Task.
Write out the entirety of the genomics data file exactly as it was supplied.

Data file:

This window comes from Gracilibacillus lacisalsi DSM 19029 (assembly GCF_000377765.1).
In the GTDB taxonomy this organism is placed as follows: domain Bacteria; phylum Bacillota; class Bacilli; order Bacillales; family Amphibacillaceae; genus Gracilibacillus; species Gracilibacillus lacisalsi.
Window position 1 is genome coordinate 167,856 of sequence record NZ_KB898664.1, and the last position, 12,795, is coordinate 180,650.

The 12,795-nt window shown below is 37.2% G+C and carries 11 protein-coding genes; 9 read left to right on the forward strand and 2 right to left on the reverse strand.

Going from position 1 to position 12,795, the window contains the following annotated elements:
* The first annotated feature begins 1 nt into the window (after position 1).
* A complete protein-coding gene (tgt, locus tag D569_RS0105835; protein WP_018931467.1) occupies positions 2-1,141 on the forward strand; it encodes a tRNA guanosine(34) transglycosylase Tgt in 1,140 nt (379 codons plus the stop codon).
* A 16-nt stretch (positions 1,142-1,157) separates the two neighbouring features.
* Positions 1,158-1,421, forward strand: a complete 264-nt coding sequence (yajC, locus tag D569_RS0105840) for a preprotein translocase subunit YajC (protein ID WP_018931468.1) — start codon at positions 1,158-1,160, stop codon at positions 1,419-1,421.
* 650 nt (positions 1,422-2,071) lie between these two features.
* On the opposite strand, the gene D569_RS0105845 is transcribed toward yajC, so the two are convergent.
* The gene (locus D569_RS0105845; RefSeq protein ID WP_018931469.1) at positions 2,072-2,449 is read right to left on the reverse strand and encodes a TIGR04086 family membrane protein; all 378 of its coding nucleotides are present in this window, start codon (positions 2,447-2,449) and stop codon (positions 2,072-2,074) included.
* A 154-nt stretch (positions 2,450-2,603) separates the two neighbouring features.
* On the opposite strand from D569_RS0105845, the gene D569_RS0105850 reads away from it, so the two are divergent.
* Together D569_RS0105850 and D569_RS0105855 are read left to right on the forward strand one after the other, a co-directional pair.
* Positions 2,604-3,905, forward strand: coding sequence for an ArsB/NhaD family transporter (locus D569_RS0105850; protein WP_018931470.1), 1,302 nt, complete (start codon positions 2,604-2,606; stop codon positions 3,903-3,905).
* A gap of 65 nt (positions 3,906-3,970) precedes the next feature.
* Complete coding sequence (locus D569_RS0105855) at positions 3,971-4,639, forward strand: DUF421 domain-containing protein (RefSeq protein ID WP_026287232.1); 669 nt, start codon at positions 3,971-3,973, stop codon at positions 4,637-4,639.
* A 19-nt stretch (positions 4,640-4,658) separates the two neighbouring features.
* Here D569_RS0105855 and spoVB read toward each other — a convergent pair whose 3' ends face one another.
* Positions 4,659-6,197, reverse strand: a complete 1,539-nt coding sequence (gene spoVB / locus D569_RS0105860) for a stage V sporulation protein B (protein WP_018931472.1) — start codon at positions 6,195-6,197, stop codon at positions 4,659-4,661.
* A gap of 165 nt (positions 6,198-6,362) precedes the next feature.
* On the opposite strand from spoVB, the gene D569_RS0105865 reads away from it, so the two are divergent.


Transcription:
This window comes from Gracilibacillus lacisalsi DSM 19029 (assembly GCF_000377765.1).
In the GTDB taxonomy this organism is placed as follows: domain Bacteria; phylum Bacillota; class Bacilli; order Bacillales; family Amphibacillaceae; genus Gracilibacillus; species Gracilibacillus lacisalsi.
Window position 1 is genome coordinate 167,856 of sequence record NZ_KB898664.1, and the last position, 12,795, is coordinate 180,650.

The 12,795-nt window shown below is 37.2% G+C and carries 11 protein-coding genes; 9 read left to right on the forward strand and 2 right to left on the reverse strand.

Going from position 1 to position 12,795, the window contains the following annotated elements:
* The first annotated feature begins 1 nt into the window (after position 1).
* A complete protein-coding gene (tgt, locus tag D569_RS0105835; protein WP_018931467.1) occupies positions 2-1,141 on the forward strand; it encodes a tRNA guanosine(34) transglycosylase Tgt in 1,140 nt (379 codons plus the stop codon).
* A 16-nt stretch (positions 1,142-1,157) separates the two neighbouring features.
* Positions 1,158-1,421, forward strand: a complete 264-nt coding sequence (yajC, locus tag D569_RS0105840) for a preprotein translocase subunit YajC (protein ID WP_018931468.1) — start codon at positions 1,158-1,160, stop codon at positions 1,419-1,421.
* 650 nt (positions 1,422-2,071) lie between these two features.
* On the opposite strand, the gene D569_RS0105845 is transcribed toward yajC, so the two are convergent.
* The gene (locus D569_RS0105845; RefSeq protein ID WP_018931469.1) at positions 2,072-2,449 is read right to left on the reverse strand and encodes a TIGR04086 family membrane protein; all 378 of its coding nucleotides are present in this window, start codon (positions 2,447-2,449) and stop codon (positions 2,072-2,074) included.
* A 154-nt stretch (positions 2,450-2,603) separates the two neighbouring features.
* On the opposite strand from D569_RS0105845, the gene D569_RS0105850 reads away from it, so the two are divergent.
* Together D569_RS0105850 and D569_RS0105855 are read left to right on the forward strand one after the other, a co-directional pair.
* Positions 2,604-3,905, forward strand: coding sequence for an ArsB/NhaD family transporter (locus D569_RS0105850; protein WP_018931470.1), 1,302 nt, complete (start codon positions 2,604-2,606; stop codon positions 3,903-3,905).
* A gap of 65 nt (positions 3,906-3,970) precedes the next feature.
* Complete coding sequence (locus D569_RS0105855) at positions 3,971-4,639, forward strand: DUF421 domain-containing protein (RefSeq protein ID WP_026287232.1); 669 nt, start codon at positions 3,971-3,973, stop codon at positions 4,637-4,639.
* A 19-nt stretch (positions 4,640-4,658) separates the two neighbouring features.
* Here D569_RS0105855 and spoVB read toward each other — a convergent pair whose 3' ends face one another.
* Positions 4,659-6,197, reverse strand: a complete 1,539-nt coding sequence (gene spoVB / locus D569_RS0105860) for a stage V sporulation protein B (protein WP_018931472.1) — start codon at positions 6,195-6,197, stop codon at positions 4,659-4,661.
* A gap of 165 nt (positions 6,198-6,362) precedes the next feature.
* On the opposite strand from spoVB, the gene D569_RS0105865 reads away from it, so the two are divergent.